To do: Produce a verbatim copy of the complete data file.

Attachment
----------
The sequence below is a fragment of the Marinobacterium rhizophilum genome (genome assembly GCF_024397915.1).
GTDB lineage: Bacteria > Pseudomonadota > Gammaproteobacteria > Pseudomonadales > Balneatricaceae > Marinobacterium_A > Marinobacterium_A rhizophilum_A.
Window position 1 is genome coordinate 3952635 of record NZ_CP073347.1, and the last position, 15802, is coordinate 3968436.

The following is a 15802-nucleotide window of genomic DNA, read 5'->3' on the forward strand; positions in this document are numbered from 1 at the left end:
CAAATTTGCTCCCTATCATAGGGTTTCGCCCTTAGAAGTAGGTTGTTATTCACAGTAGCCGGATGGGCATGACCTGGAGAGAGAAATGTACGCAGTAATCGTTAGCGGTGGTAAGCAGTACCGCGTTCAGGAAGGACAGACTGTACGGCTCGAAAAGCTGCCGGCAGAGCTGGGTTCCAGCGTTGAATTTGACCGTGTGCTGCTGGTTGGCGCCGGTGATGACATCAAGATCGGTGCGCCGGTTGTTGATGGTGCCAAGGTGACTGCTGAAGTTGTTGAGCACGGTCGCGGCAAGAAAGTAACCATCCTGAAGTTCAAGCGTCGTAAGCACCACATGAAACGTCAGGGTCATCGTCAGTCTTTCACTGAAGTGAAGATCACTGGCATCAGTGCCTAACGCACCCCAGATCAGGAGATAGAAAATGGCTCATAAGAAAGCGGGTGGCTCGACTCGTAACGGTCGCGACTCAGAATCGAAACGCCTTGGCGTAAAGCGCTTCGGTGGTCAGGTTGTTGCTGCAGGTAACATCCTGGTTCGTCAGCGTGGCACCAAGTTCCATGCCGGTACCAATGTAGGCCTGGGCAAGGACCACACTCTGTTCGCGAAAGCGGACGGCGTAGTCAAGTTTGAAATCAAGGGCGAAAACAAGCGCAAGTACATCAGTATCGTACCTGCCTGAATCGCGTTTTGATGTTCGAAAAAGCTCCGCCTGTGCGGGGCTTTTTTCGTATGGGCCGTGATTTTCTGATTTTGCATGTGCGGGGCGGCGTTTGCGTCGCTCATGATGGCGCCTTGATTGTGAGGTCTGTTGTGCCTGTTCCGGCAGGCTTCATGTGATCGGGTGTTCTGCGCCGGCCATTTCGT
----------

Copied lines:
The sequence below is a fragment of the Marinobacterium rhizophilum genome (genome assembly GCF_024397915.1).
GTDB lineage: Bacteria > Pseudomonadota > Gammaproteobacteria > Pseudomonadales > Balneatricaceae > Marinobacterium_A > Marinobacterium_A rhizophilum_A.
Window position 1 is genome coordinate 3952635 of record NZ_CP073347.1, and the last position, 15802, is coordinate 3968436.

The following is a 15802-nucleotide window of genomic DNA, read 5'->3' on the forward strand; positions in this document are numbered from 1 at the left end:
CAAATTTGCTCCCTATCATAGGGTTTCGCCCTTAGAAGTAGGTTGTTATTCACAGTAGCCGGATGGGCATGACCTGGAGAGAGAAATGTACGCAGTAATCGTTAGCGGTGGTAAGCAGTACCGCGTTCAGGAAGGACAGACTGTACGGCTCGAAAAGCTGCCGGCAGAGCTGGGTTCCAGCGTTGAATTTGACCGTGTGCTGCTGGTTGGCGCCGGTGATGACATCAAGATCGGTGCGCCGGTTGTTGATGGTGCCAAGGTGACTGCTGAAGTTGTTGAGCACGGTCGCGGCAAGAAAGTAACCATCCTGAAGTTCAAGCGTCGTAAGCACCACATGAAACGTCAGGGTCATCGTCAGTCTTTCACTGAAGTGAAGATCACTGGCATCAGTGCCTAACGCACCCCAGATCAGGAGATAGAAAATGGCTCATAAGAAAGCGGGTGGCTCGACTCGTAACGGTCGCGACTCAGAATCGAAACGCCTTGGCGTAAAGCGCTTCGGTGGTCAGGTTGTTGCTGCAGGTAACATCCTGGTTCGTCAGCGTGGCACCAAGTTCCATGCCGGTACCAATGTAGGCCTGGGCAAGGACCACACTCTGTTCGCGAAAGCGGACGGCGTAGTCAAGTTTGAAATCAAGGGCGAAAACAAGCGCAAGTACATCAGTATCGTACCTGCCTGAATCGCGTTTTGATGTTCGAAAAAGCTCCGCCTGTGCGGGGCTTTTTTCGTATGGGCCGTGATTTTCTGATTTTGCATGTGCGGGGCGGCGTTTGCGTCGCTCATGATGGCGCCTTGATTGTGAGGTCTGTTGTGCCTGTTCCGGCAGGCTTCATGTGATCGGGTGTTCTGCGCCGGCCATTTCGT